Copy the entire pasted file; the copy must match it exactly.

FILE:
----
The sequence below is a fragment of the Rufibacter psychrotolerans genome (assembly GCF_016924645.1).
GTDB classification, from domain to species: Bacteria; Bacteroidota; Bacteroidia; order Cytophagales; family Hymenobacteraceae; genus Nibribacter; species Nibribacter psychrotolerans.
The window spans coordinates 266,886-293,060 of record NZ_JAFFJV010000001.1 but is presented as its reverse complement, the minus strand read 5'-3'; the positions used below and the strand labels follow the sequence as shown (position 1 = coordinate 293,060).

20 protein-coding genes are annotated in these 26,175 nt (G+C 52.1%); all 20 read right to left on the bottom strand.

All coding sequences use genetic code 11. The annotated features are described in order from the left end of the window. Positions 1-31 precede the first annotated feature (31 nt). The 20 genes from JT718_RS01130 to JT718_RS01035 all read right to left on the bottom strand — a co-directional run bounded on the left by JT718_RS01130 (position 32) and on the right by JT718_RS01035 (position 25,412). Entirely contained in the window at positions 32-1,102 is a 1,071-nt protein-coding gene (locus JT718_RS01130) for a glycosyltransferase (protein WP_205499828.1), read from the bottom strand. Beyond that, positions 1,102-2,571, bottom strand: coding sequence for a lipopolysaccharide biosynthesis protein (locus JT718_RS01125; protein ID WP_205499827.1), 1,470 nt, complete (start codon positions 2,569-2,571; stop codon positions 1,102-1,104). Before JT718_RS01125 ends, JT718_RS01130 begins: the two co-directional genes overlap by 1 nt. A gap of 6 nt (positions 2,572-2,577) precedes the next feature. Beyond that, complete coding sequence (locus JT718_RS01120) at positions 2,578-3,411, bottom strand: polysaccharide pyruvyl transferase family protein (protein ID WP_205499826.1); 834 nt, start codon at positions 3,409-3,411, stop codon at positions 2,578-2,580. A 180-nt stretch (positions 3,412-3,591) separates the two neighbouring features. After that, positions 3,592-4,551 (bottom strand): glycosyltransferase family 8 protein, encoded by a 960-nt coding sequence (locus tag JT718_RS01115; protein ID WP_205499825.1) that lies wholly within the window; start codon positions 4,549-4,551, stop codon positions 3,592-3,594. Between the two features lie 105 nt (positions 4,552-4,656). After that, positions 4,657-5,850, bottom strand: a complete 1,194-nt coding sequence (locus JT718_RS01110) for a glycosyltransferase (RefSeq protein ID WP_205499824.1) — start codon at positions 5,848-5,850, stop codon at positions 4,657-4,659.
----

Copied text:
The sequence below is a fragment of the Rufibacter psychrotolerans genome (assembly GCF_016924645.1).
GTDB classification, from domain to species: Bacteria; Bacteroidota; Bacteroidia; order Cytophagales; family Hymenobacteraceae; genus Nibribacter; species Nibribacter psychrotolerans.
The window spans coordinates 266,886-293,060 of record NZ_JAFFJV010000001.1 but is presented as its reverse complement, the minus strand read 5'-3'; the positions used below and the strand labels follow the sequence as shown (position 1 = coordinate 293,060).

20 protein-coding genes are annotated in these 26,175 nt (G+C 52.1%); all 20 read right to left on the bottom strand.

All coding sequences use genetic code 11. The annotated features are described in order from the left end of the window. Positions 1-31 precede the first annotated feature (31 nt). The 20 genes from JT718_RS01130 to JT718_RS01035 all read right to left on the bottom strand — a co-directional run bounded on the left by JT718_RS01130 (position 32) and on the right by JT718_RS01035 (position 25,412). Entirely contained in the window at positions 32-1,102 is a 1,071-nt protein-coding gene (locus JT718_RS01130) for a glycosyltransferase (protein WP_205499828.1), read from the bottom strand. Beyond that, positions 1,102-2,571, bottom strand: coding sequence for a lipopolysaccharide biosynthesis protein (locus JT718_RS01125; protein ID WP_205499827.1), 1,470 nt, complete (start codon positions 2,569-2,571; stop codon positions 1,102-1,104). Before JT718_RS01125 ends, JT718_RS01130 begins: the two co-directional genes overlap by 1 nt. A gap of 6 nt (positions 2,572-2,577) precedes the next feature. Beyond that, complete coding sequence (locus JT718_RS01120) at positions 2,578-3,411, bottom strand: polysaccharide pyruvyl transferase family protein (protein ID WP_205499826.1); 834 nt, start codon at positions 3,409-3,411, stop codon at positions 2,578-2,580. A 180-nt stretch (positions 3,412-3,591) separates the two neighbouring features. After that, positions 3,592-4,551 (bottom strand): glycosyltransferase family 8 protein, encoded by a 960-nt coding sequence (locus tag JT718_RS01115; protein ID WP_205499825.1) that lies wholly within the window; start codon positions 4,549-4,551, stop codon positions 3,592-3,594. Between the two features lie 105 nt (positions 4,552-4,656). After that, positions 4,657-5,850, bottom strand: a complete 1,194-nt coding sequence (locus JT718_RS01110) for a glycosyltransferase (RefSeq protein ID WP_205499824.1) — start codon at positions 5,848-5,850, stop codon at positions 4,657-4,659.